Bike shops throughout the city rent bikes, repair flat tires and handle other mishaps during the day. Child carriers are hard to come by, though. Try Bogota Travel Tours in La Candelaria, which rents a bike equipped with a baby seat and a child-size helmet for four hours at a rate of COP $70,000 (approximately US$19). If you can’t procure a bike, it’s perfectly acceptable to head out on foot, pushing the kiddos in a stroller.
Best things to do in Colombia with kids
Explore the bountiful countryside of the world-renowned Eje Cafetero, or Coffee Triangle
While coffee might be a pleasure primarily relished by adults, Colombia’s oldest and most illustrious coffee region is filled to the brim with outdoor adventures for all ages. Embarking from one of the three cities – Manizales, Pereira and Armenia – that form the Coffee Triangle, head into the Andean landscape, dotted with sprawling coffee and dairy farms, colorful towns, hidden hot springs and verdant valleys.
Get a double shot of excitement at Parque del Café, a theme park located on a working coffee plantation. You can delve into the history and process of coffee production when not busy screaming with joy on the thrill rides, which include the longest rollercoaster in all of Colombia.
The nearby Valle de Cocora involves a 20-minute ride in an open-air Jeep Willy from the town of Salento. This local public transportation is a wild rollercoaster ride on four wheels, especially for the adventurous souls clinging to the back bumper. Once you arrive, hike or horseback ride through the valley, surrounded by wax palms so sky-high they nearly break through the clouds.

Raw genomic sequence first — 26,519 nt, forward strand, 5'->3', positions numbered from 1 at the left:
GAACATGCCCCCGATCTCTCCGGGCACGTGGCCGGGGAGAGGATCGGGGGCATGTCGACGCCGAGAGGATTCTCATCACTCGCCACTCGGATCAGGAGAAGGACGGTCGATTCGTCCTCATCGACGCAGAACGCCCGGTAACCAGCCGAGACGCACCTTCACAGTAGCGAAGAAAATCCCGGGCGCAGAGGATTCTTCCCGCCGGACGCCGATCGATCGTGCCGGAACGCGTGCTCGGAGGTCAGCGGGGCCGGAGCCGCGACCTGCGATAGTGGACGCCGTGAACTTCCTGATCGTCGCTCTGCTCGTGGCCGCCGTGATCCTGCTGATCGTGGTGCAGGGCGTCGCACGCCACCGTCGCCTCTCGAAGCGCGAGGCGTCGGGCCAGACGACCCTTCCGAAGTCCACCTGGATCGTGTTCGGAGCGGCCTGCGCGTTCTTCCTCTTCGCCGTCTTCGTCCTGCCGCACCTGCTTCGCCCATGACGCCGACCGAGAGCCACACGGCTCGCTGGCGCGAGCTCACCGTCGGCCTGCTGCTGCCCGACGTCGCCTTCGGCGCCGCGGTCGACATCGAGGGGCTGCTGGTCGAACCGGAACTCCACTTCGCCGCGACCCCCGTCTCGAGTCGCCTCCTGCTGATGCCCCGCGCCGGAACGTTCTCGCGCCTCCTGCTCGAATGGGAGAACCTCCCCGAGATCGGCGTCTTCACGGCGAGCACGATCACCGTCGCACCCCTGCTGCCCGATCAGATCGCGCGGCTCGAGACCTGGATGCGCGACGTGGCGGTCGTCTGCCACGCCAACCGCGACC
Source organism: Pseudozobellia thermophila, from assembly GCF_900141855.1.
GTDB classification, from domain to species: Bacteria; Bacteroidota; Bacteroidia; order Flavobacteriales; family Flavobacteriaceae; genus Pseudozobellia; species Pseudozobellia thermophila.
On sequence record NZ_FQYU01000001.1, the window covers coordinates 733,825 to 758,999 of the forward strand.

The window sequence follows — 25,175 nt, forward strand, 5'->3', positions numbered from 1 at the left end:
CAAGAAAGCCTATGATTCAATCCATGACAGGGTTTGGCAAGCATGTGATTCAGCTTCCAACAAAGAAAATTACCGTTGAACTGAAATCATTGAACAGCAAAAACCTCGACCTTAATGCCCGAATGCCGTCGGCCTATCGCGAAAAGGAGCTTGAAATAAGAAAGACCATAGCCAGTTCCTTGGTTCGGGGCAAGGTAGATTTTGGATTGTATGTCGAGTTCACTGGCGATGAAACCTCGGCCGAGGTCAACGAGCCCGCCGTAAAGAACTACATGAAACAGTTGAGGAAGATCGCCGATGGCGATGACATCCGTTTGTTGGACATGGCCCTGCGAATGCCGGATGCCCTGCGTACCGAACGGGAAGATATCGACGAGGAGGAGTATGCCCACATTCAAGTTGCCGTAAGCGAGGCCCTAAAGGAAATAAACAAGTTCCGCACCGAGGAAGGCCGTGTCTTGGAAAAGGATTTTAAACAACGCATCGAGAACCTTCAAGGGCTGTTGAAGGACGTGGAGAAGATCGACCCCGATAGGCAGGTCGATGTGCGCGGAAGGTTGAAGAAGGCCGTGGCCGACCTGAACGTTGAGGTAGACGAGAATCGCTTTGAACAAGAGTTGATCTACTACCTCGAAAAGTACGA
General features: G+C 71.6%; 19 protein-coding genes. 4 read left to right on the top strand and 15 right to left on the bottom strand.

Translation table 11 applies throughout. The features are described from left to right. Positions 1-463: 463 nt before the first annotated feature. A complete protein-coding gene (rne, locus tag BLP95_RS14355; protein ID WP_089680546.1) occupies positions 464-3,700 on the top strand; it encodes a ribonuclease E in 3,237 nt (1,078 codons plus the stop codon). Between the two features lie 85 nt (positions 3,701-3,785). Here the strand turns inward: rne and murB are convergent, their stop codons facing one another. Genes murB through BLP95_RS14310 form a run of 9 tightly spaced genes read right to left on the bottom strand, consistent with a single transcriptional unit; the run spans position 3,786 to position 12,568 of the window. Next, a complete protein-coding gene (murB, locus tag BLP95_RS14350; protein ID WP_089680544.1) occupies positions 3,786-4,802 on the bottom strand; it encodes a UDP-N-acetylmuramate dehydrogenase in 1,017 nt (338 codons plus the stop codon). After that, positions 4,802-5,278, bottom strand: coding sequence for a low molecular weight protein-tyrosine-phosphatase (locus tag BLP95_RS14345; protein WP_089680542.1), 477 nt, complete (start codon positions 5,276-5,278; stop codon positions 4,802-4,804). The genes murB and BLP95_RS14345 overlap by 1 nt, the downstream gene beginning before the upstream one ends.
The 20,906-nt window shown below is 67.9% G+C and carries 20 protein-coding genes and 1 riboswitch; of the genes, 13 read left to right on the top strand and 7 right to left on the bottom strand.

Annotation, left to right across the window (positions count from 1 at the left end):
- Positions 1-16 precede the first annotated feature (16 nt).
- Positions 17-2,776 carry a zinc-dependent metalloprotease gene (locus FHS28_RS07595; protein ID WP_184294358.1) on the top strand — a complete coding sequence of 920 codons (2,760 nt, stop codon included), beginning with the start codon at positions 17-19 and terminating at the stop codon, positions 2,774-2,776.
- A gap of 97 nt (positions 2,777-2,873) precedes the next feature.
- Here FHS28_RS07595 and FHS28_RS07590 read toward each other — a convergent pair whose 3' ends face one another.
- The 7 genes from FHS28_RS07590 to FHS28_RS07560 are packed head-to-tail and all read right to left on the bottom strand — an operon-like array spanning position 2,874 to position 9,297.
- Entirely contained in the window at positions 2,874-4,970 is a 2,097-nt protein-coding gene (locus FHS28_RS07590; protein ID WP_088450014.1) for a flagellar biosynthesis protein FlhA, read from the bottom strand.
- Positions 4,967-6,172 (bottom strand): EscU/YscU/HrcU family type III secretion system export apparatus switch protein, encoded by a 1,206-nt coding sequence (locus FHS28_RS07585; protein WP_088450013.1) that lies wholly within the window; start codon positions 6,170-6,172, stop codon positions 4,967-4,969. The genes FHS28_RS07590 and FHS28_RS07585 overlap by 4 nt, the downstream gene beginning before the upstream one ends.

Finally, pay a visit to Termales Santa Rosa de Cabal, where nature’s hot tub is heated by geothermal activity from the El Ruiz volcano. The baths are set amid a tapestry of lush greenery punctuated by a cascading waterfall. You can even snooze at its upmarket hotel, designed to look like a Swiss chalet.
Escape to the Caribbean island of San Andrés for sun, sand and snorkeling
The island of San Andrés remains a largely off-the-beaten-track Caribbean getaway, despite direct flights from the US and mainland Colombia. It’s a great place for aspiring underwater adventurers since it sits along the third-largest coral reef in the world. Diving trips and boat excursions to Johnny Cay and Cayo El Acuario are popular, but the most accessible and kid-friendly spots to don a mask and snorkel are on the island’s rocky west side. Side-by-side waterparks, Eco Parque West View and Reggae Roots, rent gear and life vests. West View has a twisting waterslide, while Reggae Roots has a shallower spot to enter the water. From either location, fearless swimmers can swim out to the sunken statue of Poseidon resting on the sea floor, eight meters below the water’s surface. It’s an underwater destination for scuba divers or an Aquanautas helmet-diving excursion.
The island’s best beaches, such as San Luis and Rocky Cay, can be found on the eastern flank of the island, which has a wide range of accommodations for the family on or near the sand. Local bus passes frequently for ease of getting around, but it’s a lot of fun to rent a golf cart to explore the island at your leisure.
Best things to do in Colombia with teenagers and tweenagers
Get wild in the Amazon